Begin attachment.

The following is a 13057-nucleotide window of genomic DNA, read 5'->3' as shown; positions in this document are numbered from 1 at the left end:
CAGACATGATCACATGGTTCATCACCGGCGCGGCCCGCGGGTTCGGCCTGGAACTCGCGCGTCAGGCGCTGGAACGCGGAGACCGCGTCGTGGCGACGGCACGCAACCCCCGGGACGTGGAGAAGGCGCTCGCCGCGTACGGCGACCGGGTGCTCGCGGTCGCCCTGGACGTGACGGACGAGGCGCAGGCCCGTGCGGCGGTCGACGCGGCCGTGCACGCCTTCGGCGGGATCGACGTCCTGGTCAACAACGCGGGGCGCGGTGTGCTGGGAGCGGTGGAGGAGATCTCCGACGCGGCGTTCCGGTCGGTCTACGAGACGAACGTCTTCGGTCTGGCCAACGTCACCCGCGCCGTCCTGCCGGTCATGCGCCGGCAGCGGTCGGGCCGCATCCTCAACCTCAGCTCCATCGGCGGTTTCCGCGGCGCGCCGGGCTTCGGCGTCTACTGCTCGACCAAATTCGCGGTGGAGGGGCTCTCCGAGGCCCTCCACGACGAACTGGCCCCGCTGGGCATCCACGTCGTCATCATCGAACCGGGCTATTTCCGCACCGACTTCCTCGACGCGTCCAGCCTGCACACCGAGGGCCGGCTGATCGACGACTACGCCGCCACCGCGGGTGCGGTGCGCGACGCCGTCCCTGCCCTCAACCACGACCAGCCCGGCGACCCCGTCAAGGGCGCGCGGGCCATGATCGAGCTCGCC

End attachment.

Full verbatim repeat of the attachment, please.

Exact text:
The following is a 13057-nucleotide window of genomic DNA, read 5'->3' as shown; positions in this document are numbered from 1 at the left end:
CAGACATGATCACATGGTTCATCACCGGCGCGGCCCGCGGGTTCGGCCTGGAACTCGCGCGTCAGGCGCTGGAACGCGGAGACCGCGTCGTGGCGACGGCACGCAACCCCCGGGACGTGGAGAAGGCGCTCGCCGCGTACGGCGACCGGGTGCTCGCGGTCGCCCTGGACGTGACGGACGAGGCGCAGGCCCGTGCGGCGGTCGACGCGGCCGTGCACGCCTTCGGCGGGATCGACGTCCTGGTCAACAACGCGGGGCGCGGTGTGCTGGGAGCGGTGGAGGAGATCTCCGACGCGGCGTTCCGGTCGGTCTACGAGACGAACGTCTTCGGTCTGGCCAACGTCACCCGCGCCGTCCTGCCGGTCATGCGCCGGCAGCGGTCGGGCCGCATCCTCAACCTCAGCTCCATCGGCGGTTTCCGCGGCGCGCCGGGCTTCGGCGTCTACTGCTCGACCAAATTCGCGGTGGAGGGGCTCTCCGAGGCCCTCCACGACGAACTGGCCCCGCTGGGCATCCACGTCGTCATCATCGAACCGGGCTATTTCCGCACCGACTTCCTCGACGCGTCCAGCCTGCACACCGAGGGCCGGCTGATCGACGACTACGCCGCCACCGCGGGTGCGGTGCGCGACGCCGTCCCTGCCCTCAACCACGACCAGCCCGGCGACCCCGTCAAGGGCGCGCGGGCCATGATCGAGCTCGCC